I am a big fan of Japanese Ukiyo-E and have write reviews of expos on the subject as far back as 2009 and 2008. This winter, the private Pinacoteque museum on the Place de la Madeleine is featuring two complimentary exhibits: Van Gogh: Dreams of Japan and Hiroshige: The Art of Travel. I haven’t had the time to visit the former yet, but found the later to be utterly fascinating despite the crowds. A friend of mine asked me exactly what I appreciated in these seemingly redundant landscapes from another time and another place. I actually quoted the excellent exposition catalog in saying that there is a real quiet feeling and peace in these images that invades my soul when I drink them in. There are probably close to 100 prints on display as well as some excellent artefacts (models of boats from the period, some portable tea comportments, and a shoulder-carried carriage). Hiroshige is particularly famous for having painted Tokyo but also the two roads between Tokyo and Kyoto (inland and seaside) but without ever having actually walked either of them. What I appreciated was that the walk itself was about 25-30 km per day with auberges and restaurants placed at about that interval. Folks wore hand-woven sandals that lasted exactly one day of walking but were completely recyclable so they’d just get thrown to the side of the road and new ones worn the next day. I guess that means that the Japanese invented eco-tourism about three centuries ago, right?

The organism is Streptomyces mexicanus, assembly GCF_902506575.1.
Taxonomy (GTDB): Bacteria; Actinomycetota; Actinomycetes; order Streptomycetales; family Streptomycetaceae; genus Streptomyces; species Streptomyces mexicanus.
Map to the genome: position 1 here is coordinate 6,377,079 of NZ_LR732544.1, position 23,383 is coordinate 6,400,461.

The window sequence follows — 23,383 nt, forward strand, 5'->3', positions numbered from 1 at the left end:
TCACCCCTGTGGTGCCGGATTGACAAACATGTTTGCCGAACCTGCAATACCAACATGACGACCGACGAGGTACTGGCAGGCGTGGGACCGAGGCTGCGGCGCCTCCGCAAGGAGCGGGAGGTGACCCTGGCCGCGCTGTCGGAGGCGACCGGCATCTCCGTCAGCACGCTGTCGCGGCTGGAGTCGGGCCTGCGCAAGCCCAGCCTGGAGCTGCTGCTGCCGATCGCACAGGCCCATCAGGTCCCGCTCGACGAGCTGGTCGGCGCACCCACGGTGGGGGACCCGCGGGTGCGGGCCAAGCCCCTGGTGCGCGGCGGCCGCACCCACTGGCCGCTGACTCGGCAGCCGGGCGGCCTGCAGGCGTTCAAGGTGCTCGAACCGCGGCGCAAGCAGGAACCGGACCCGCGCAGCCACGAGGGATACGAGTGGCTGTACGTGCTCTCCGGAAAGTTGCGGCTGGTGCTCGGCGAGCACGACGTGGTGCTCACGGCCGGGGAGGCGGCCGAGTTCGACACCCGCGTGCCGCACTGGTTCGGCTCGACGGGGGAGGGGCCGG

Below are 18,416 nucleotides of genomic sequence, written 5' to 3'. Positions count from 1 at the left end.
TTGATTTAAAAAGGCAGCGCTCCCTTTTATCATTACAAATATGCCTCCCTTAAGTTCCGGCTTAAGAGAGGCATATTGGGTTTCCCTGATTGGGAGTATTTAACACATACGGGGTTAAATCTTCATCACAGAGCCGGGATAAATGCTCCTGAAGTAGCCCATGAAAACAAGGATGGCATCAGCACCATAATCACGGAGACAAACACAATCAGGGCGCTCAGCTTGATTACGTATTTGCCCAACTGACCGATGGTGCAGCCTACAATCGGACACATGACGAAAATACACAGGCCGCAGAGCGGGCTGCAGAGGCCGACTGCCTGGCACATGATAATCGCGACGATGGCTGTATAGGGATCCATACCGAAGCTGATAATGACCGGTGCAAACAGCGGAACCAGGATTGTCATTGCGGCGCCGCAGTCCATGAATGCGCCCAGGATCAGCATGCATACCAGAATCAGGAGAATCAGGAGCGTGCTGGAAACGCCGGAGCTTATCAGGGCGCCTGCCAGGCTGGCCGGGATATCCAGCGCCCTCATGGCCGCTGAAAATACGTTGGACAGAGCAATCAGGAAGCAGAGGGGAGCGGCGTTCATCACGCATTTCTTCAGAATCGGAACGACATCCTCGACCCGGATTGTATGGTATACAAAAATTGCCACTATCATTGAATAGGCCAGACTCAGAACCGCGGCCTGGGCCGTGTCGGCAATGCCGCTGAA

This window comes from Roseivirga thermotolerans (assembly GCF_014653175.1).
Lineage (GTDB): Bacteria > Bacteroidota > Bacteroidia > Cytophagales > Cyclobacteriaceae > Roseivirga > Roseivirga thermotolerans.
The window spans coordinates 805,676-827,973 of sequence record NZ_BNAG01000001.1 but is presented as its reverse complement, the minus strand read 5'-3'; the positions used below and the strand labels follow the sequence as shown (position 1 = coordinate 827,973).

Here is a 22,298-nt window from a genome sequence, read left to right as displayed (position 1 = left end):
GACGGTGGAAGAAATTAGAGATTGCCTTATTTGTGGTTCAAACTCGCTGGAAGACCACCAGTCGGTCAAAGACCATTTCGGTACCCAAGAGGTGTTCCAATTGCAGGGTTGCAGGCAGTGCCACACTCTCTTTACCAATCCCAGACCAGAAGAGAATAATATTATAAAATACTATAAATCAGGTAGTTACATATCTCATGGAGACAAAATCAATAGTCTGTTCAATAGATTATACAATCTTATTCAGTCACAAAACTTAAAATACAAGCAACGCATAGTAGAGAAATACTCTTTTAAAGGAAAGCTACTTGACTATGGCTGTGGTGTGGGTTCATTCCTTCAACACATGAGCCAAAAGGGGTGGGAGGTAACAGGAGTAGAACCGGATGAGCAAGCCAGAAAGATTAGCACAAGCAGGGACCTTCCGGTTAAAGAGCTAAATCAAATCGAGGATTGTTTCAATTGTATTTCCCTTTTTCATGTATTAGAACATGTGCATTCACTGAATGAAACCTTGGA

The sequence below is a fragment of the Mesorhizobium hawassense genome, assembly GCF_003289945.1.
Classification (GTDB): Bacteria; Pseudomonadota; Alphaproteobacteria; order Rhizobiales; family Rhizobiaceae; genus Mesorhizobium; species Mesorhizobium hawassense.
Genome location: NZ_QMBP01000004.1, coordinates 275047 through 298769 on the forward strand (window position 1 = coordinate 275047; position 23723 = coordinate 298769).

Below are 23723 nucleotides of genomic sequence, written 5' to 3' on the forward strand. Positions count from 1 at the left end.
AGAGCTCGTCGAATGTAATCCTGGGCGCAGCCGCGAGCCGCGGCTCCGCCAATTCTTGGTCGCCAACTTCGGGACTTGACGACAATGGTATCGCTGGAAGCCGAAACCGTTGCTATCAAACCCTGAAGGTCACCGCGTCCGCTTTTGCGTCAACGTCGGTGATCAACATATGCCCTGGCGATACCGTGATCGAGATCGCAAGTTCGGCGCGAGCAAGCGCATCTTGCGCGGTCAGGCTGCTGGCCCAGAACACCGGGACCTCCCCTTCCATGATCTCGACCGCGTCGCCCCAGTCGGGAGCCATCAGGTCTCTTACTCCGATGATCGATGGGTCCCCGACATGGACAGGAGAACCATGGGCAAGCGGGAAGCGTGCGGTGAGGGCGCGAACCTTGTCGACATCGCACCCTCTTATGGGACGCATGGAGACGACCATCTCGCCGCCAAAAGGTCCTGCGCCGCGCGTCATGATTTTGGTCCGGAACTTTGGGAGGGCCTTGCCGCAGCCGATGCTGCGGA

If you are around Paris before mid-March, I’d highly suggest taking 90 minutes or so and enjoying this exceptional look into the beauty and silence of some incredible Ukiyo-E from Hiroshige. You’ll come away wishing you had a few months to walk these very same paths that even Hiroshige himself never walked.